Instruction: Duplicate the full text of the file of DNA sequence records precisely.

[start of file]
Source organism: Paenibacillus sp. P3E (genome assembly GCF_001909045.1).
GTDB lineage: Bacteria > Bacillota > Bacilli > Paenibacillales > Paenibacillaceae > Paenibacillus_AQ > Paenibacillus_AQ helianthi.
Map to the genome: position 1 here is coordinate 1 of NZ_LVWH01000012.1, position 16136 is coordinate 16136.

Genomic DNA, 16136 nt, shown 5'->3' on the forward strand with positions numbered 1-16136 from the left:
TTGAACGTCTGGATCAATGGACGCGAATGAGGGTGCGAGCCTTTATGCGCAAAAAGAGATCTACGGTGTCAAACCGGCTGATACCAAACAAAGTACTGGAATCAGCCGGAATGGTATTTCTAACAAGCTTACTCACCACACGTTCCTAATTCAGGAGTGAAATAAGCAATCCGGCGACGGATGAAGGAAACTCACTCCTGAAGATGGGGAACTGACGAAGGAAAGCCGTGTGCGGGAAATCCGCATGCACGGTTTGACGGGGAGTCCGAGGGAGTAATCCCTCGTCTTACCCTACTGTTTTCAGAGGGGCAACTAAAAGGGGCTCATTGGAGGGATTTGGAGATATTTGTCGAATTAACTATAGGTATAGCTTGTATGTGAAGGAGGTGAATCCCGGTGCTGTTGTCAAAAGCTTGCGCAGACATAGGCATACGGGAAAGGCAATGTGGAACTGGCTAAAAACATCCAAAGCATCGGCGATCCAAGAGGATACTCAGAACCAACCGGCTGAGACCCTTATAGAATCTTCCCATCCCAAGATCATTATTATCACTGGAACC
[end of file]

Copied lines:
Source organism: Paenibacillus sp. P3E (genome assembly GCF_001909045.1).
GTDB lineage: Bacteria > Bacillota > Bacilli > Paenibacillales > Paenibacillaceae > Paenibacillus_AQ > Paenibacillus_AQ helianthi.
Map to the genome: position 1 here is coordinate 1 of NZ_LVWH01000012.1, position 16136 is coordinate 16136.

Genomic DNA, 16136 nt, shown 5'->3' on the forward strand with positions numbered 1-16136 from the left:
TTGAACGTCTGGATCAATGGACGCGAATGAGGGTGCGAGCCTTTATGCGCAAAAAGAGATCTACGGTGTCAAACCGGCTGATACCAAACAAAGTACTGGAATCAGCCGGAATGGTATTTCTAACAAGCTTACTCACCACACGTTCCTAATTCAGGAGTGAAATAAGCAATCCGGCGACGGATGAAGGAAACTCACTCCTGAAGATGGGGAACTGACGAAGGAAAGCCGTGTGCGGGAAATCCGCATGCACGGTTTGACGGGGAGTCCGAGGGAGTAATCCCTCGTCTTACCCTACTGTTTTCAGAGGGGCAACTAAAAGGGGCTCATTGGAGGGATTTGGAGATATTTGTCGAATTAACTATAGGTATAGCTTGTATGTGAAGGAGGTGAATCCCGGTGCTGTTGTCAAAAGCTTGCGCAGACATAGGCATACGGGAAAGGCAATGTGGAACTGGCTAAAAACATCCAAAGCATCGGCGATCCAAGAGGATACTCAGAACCAACCGGCTGAGACCCTTATAGAATCTTCCCATCCCAAGATCATTATTATCACTGGAACC